Reducing the amount of materials and energy required to build or maintain a home can help to substantially reduce your carbon footprint. At the same time, a green approach to home ownership ensures greater peace of mind, physical comfort, and preservation of a sustainable investment over the lifetime of the home.
Save money while living a more responsible green lifestyle - whether buying a condo, remodeling a home, planning new construction, or just wanting to take simple environmentally conscious steps forward. Here are some of the many interesting paths to a greener home:
The use of recycled materials; formaldehyde-free insulation, nontoxic paint, and intelligent energy-aware construction methods are just a few of the ways to create a more Earth-friendly home.
• Optimum Value Engineering (OVE) techniques are those design and framing strategies for wood or "stick-built" construction that were developed by the Forest Products Laboratory in collaboration with the National Association of Home Builders. Buildings employing OVE practices use less lumber and achieve higher insulation values without compromising structural integrity.
• That translates into lower construction costs and less energy consumption over the life of the home. The amount of lumber bought, transported, wasted due to overage, and transported away from the site as trash is greatly reduced, while thermal and acoustic insulation is boosted.
• A study conducted by the National Association of Home Builders Research Center (NAHBRC) found that OVE framing techniques can potentially save as much as $1.20 per square foot when compared with conventional wood framing methods.
• Pre-fabricated architecture is also making progressive strides forward. An entire generation of green designers is offering aesthetically award-winning houses and condos that can be built quickly in a modular manner, because much of the work is done off-site. That not only reduces environmental impact but also saves the homebuyer substantial expense.
Systems and Appliances
There are a variety of ways to harness green energy as a homeowner, and one of the best is to install appliances rated with the Energy Star designation. Some states even offer "healthy home" certification for energy efficiency that can qualify the homeowner for tax rebates or other perks.
• Passive heating and cooling techniques can be also employed by almost any homeowner to capture or deflect solar heat with a reflective roof, intensive insulation, or just strategically placed old-fashioned ceiling fans. An open floor plan with good cross-ventilation, in fact, can actually reduce energy bills significantly by making a home easier to cool in summer - so green options do not necessarily have to be radically futuristic.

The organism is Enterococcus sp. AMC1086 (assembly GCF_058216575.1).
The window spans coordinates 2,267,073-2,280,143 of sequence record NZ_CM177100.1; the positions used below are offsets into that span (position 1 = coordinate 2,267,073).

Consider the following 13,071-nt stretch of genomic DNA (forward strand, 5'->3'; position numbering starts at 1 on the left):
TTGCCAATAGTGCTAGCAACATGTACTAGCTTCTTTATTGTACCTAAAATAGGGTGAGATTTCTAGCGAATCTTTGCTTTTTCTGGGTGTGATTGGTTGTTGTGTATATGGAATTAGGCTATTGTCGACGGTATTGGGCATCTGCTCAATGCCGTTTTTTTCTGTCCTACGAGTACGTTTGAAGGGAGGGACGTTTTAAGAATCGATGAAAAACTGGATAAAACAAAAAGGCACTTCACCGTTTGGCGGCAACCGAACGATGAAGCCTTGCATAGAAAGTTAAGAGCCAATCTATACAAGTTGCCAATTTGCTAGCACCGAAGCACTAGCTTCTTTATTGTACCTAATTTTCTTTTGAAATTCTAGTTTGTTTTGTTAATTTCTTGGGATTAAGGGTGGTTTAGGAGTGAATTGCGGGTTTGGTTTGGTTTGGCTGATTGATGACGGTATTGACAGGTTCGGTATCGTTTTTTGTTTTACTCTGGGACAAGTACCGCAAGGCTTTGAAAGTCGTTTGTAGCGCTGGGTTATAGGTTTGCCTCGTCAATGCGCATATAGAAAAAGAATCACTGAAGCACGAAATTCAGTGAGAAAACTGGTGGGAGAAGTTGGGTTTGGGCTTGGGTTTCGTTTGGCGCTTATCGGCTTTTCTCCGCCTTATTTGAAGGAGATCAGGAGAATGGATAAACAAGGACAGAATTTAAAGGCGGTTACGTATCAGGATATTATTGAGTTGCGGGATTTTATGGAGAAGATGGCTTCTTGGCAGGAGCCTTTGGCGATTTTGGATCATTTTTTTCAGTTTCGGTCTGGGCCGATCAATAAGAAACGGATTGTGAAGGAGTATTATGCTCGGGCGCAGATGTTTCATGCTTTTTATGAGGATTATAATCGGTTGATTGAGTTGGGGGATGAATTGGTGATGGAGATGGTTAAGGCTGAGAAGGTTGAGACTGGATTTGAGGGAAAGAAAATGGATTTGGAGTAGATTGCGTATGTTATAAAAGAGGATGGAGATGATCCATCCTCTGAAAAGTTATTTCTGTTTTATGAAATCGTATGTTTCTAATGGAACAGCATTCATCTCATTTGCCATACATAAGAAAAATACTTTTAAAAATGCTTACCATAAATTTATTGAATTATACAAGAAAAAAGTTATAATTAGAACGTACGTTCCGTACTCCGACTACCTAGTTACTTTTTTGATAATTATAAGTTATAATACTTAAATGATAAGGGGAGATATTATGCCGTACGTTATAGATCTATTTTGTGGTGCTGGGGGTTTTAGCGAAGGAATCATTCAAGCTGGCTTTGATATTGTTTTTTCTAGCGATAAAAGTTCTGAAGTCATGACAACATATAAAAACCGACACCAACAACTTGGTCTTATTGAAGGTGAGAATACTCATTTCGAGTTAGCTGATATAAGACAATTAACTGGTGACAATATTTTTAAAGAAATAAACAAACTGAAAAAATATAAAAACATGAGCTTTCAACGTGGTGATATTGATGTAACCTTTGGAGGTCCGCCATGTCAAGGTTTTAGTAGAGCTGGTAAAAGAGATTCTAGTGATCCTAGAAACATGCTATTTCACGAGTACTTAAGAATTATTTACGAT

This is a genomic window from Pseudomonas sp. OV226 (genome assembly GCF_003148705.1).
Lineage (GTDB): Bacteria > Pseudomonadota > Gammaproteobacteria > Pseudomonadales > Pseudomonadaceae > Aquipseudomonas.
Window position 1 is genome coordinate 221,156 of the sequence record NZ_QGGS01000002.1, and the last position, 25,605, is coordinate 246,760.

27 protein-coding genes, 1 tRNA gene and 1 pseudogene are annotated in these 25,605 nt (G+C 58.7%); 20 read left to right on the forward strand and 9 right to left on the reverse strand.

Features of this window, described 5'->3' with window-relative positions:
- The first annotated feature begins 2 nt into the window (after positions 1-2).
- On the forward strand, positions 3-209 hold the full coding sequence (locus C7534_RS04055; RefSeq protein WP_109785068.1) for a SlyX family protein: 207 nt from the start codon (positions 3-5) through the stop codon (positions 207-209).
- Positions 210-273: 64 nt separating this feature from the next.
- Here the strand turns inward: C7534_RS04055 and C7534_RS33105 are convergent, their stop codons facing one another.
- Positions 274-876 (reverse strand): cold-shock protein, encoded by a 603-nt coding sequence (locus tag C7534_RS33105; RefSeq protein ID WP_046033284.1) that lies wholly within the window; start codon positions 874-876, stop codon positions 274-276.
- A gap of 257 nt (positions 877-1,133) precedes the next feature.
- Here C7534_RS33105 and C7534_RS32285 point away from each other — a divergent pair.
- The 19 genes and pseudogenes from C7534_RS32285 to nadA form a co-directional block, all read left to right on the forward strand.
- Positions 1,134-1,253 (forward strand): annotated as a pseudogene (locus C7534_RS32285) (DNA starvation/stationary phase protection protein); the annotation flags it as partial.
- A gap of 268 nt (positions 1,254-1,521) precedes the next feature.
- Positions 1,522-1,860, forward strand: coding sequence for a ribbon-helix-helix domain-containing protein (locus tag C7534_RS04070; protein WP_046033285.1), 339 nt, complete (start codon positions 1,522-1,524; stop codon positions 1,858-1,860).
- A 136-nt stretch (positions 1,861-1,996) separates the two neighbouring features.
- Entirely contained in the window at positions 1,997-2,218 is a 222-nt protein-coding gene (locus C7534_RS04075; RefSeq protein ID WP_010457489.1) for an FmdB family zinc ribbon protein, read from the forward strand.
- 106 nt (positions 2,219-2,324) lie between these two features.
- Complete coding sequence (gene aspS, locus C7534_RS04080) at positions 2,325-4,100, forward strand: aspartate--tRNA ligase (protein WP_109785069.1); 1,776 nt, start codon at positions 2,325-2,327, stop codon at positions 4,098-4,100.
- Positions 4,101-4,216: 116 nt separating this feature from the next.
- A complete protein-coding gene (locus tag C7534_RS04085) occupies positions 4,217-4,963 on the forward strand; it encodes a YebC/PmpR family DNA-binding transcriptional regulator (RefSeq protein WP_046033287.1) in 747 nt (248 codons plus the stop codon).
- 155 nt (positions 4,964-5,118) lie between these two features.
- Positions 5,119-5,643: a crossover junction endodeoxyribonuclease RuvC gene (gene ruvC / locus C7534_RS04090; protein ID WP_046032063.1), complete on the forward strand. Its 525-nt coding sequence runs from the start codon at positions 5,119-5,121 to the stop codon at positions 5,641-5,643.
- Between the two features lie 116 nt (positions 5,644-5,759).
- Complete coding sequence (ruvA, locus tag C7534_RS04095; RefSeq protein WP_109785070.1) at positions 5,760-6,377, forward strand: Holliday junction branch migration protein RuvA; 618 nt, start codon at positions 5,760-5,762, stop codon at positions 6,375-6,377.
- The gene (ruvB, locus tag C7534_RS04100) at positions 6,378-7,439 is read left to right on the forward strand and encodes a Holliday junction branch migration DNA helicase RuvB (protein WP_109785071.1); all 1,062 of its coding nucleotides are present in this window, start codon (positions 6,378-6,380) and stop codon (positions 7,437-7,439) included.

• For those who decide to install solar panels or wind turbines, there is an increasing amount of government support being offered. Both state and federal tax incentives are available, depending upon where you live, and many local utility companies also provide assistance.
• The utility company may, for example, help install the equipment or share the cost of the system. Homeowners who tie their panels and turbines into a public grid can also "run the meter backwards" by selling the excess energy that they produce back to the utility company. Then the power will be redistributed so it can be used by other customers who share the grid.
Green Products for the Home
Homeowners can also choose more environmentally safe and beneficial products such as "on-demand" water heaters, energy efficient light bulbs, low-VOC paints, and flooring or counter top products made from renewable materials like bamboo, cork, and recycled plastic or glass.
• Conventional house paints contain toxic Volatile Organic Compounds (VOC). But low or zero-VOC paints and finishes perform just as well and they are more pleasant to use because they do not have the strong odors associated with high-VOC paints.
• Cork bark can be sustainably harvested without damaging the health of the cork tree. Then it grows back within a year or two. Cork is a great insulator and is unusually resilient - making it exceptionally comfortable underfoot. It also cleans up easily and is acoustically superior, so it is a quiet choice for any room in the house.
• Bamboo is harder and more durable than many varieties of hardwood, yet it also happens to be the fastest growing plant on the planet. As one of the most rapidly renewable sources of potential building materials on Earth, it is also beautiful to look at and gives off a warmth and glow that will enhance any ambience at a highly competitive price.
If you decide to build an outdoor deck, check out the newer decking materials made from recycled plastics. They look and perform like wood but have none of the harsh chemicals and annoying splinters that are found in conventional pressure-treated lumber. Maintain a healthy canopy of trees outside to shade the home and reduce air conditioning costs, keeping in mind that trees and plants clean the air - making the environment better for everyone.
Jeffery A. Hammerberg, Author
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